Get Santa (2014, UK)
I confess I’m not the biggest fan of all things Christmassy - including, it must be said, Christmas movies. Or rather, I’m not much of a fan of the notion of Christmas movies, because I don’t think I’ve ever watched one from start to finish. Until this one. Which I rather enjoyed.
They seem very strange bedfellows, prison movies and Santa movies. Which gives this film, which throws them under the bedsheets together, a quirkiness that is a little endearing. At least, I found it endearing, watching it as an adult. What kids make of it I’m not so sure - given that the man chosen to rescue Santa and save Christmas is a convicted felon (a just-released parolee who was a driver of a getaway car), and with every adult proclaiming that the real Santa must be a con-man because he doesn’t exist. Then, maybe the kids are distracted enough by the constantly farting reindeer and Santa’s sticky-reindeer-poo gun to not worry about it.
Rafe Spall plays Steve Anderson, the parolee who is caught between wanting to be a better, more dependable father to his son, Tom (Kit Connor), and his need to meet his stringent parole conditions set by his merciless, toad-loving, mince-pie-eating parole officer, Ruth (Joanna Scanlon). And, if you can be caught between three things, his happily irresponsible nature.
Young Tom discovers Santa in the shed in his backyard after Santa (Jim Broadbent) has crashed his new sleigh. He immediately tries to enlist the help of his dad, but Steve is on the disbelieving side of sceptical. None of the clever adults, of course, believe that Santa is Santa, and he finishes up being thrown into Lambeth Prison (played by the glorious old Lancaster Castle prison) after trying to recover his reindeer by jumping the fence of the Battersea animal shelter. The strife-stricken Santa duly places his faith in Steve, choosing him to get him out of the pickle he’s in and, with Christmas nigh, to save Christmas for children across the world.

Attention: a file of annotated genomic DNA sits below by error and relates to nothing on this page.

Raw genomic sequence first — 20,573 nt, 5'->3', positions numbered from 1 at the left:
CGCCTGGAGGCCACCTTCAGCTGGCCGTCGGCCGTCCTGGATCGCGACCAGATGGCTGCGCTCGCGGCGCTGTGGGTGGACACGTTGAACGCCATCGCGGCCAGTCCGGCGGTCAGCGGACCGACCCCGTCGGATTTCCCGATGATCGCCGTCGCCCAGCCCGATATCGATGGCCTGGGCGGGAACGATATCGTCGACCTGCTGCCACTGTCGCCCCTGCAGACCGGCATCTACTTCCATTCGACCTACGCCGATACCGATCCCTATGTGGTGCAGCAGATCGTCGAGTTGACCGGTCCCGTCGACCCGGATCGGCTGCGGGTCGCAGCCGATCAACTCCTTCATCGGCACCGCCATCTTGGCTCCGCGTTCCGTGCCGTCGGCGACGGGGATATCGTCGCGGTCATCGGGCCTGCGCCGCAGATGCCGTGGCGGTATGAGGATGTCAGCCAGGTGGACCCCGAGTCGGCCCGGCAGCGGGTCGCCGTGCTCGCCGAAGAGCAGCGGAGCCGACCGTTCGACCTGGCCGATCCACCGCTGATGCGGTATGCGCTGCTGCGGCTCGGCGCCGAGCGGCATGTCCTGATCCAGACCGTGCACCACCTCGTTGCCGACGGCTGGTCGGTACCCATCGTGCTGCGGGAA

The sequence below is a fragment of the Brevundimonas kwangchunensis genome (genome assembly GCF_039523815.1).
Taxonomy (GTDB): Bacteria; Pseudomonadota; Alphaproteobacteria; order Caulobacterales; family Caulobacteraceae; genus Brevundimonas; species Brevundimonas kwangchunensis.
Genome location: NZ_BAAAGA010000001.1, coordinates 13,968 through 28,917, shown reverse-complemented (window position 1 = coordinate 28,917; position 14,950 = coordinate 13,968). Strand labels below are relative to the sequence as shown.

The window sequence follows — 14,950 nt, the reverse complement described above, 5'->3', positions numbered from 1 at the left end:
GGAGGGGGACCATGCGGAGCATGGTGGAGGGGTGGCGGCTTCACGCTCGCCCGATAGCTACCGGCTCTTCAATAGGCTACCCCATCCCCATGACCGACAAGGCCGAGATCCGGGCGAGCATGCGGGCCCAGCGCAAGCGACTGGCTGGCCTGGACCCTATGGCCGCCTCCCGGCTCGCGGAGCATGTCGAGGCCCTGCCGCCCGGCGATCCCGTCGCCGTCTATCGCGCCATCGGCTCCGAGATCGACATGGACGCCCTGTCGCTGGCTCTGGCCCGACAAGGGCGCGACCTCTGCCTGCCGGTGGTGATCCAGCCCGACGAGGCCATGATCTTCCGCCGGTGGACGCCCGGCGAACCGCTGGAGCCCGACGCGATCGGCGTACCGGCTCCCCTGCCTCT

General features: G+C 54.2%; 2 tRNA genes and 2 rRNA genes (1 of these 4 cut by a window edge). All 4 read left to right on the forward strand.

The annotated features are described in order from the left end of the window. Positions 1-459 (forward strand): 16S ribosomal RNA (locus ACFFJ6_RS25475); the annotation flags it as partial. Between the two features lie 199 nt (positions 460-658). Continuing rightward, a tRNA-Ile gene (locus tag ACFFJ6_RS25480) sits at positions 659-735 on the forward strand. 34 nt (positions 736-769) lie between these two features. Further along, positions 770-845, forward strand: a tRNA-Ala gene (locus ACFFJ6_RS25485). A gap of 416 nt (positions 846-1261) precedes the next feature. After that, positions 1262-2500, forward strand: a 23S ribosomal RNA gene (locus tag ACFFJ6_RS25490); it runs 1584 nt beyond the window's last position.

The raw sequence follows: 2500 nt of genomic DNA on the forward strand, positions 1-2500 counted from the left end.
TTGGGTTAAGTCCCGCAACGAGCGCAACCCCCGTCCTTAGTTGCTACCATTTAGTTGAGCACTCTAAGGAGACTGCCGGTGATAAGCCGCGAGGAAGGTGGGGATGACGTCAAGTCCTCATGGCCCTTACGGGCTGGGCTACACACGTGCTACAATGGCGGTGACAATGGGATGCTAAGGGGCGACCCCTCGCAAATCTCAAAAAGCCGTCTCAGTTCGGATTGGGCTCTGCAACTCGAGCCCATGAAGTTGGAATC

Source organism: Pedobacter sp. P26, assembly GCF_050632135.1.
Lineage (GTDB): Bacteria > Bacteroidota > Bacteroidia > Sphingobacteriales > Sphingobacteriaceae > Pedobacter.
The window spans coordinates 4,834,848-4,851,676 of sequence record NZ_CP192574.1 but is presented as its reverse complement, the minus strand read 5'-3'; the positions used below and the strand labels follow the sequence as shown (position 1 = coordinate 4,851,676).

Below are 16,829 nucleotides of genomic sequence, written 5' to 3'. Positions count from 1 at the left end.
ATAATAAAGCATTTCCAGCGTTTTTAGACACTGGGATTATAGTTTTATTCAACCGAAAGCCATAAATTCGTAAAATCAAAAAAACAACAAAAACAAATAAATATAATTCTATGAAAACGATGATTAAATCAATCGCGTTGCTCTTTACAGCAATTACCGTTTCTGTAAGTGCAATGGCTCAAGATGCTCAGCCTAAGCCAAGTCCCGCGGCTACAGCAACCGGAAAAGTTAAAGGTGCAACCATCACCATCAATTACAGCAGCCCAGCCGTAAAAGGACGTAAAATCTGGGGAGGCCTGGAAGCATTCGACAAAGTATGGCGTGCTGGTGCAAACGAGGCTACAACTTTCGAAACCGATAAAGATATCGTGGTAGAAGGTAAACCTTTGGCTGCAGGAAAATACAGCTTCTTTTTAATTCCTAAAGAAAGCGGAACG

Prisoner Santa is coached to survive in jail (at Steve’s urging) by the prison barber (Stephen Graham), who plaits his locks and his beard, tells him to use the moniker ‘Bad Jimmy Claws’, and tries to get him to toss in his general jolliness and replace it with a few tough moves. Santa wins the prisoners over after being asked to play himself for the prison’s kids’ Christmas party… and by demonstrating his exceptional Santa-skills in making decorations and painting toys at furious pace.
Meanwhile, Steve chooses to defy his parole officer, throwing his lot in with his son (who never wavers in his certainty about the man in the red suit’s true identity) to rescue Santa at the risk of returning to jail (and the parallel risk of incurring the wrath of Tom’s mum, to whom he was supposed to return him hours earlier), but redeeming himself in Tom’s eyes. They are assisted, it must be said, by Dasher (not credited, sadly), the most intelligent of the reindeer and the only one who does more than fart. It’s a race against time to spring Santa so that he can still deliver toys to all the Northern hemisphere kids… those in the Southern hemisphere having missed out, it seems.
Get Santa is very entertaining, with a gentle humour and possibly the most benign prison you’ll ever see. There are plenty of Christmas goodwill messages, of course, but the prison-related messages are pretty solid, too: principally that even the most hapless of prisoners has good qualities that most don’t see, but on account of which they can be trusted to make important contributions to the community. At one point Santa, to prove his credentials, goes from prisoner to prisoner, reminding each man of a wish that he made to him as a child. Tragically, all of those wishes ended unhappily due to poverty, family breakdowns or peer pressure; the same sorts of things that so often lead men (and women) into contact with the criminal justice system and to prison.
You don’t expect Father Christmas to give out messages about the potential of children being cruelled by disadvantage, while also noting that the potential of adults caught up in the prison system often goes untapped. Or at least I didn’t.
It’s hands down the best Christmas movie I’ve ever seen.
Posted on December 25th, 2016 at 9:26 pm. Updated on December 26th, 2016 at 7:52 am.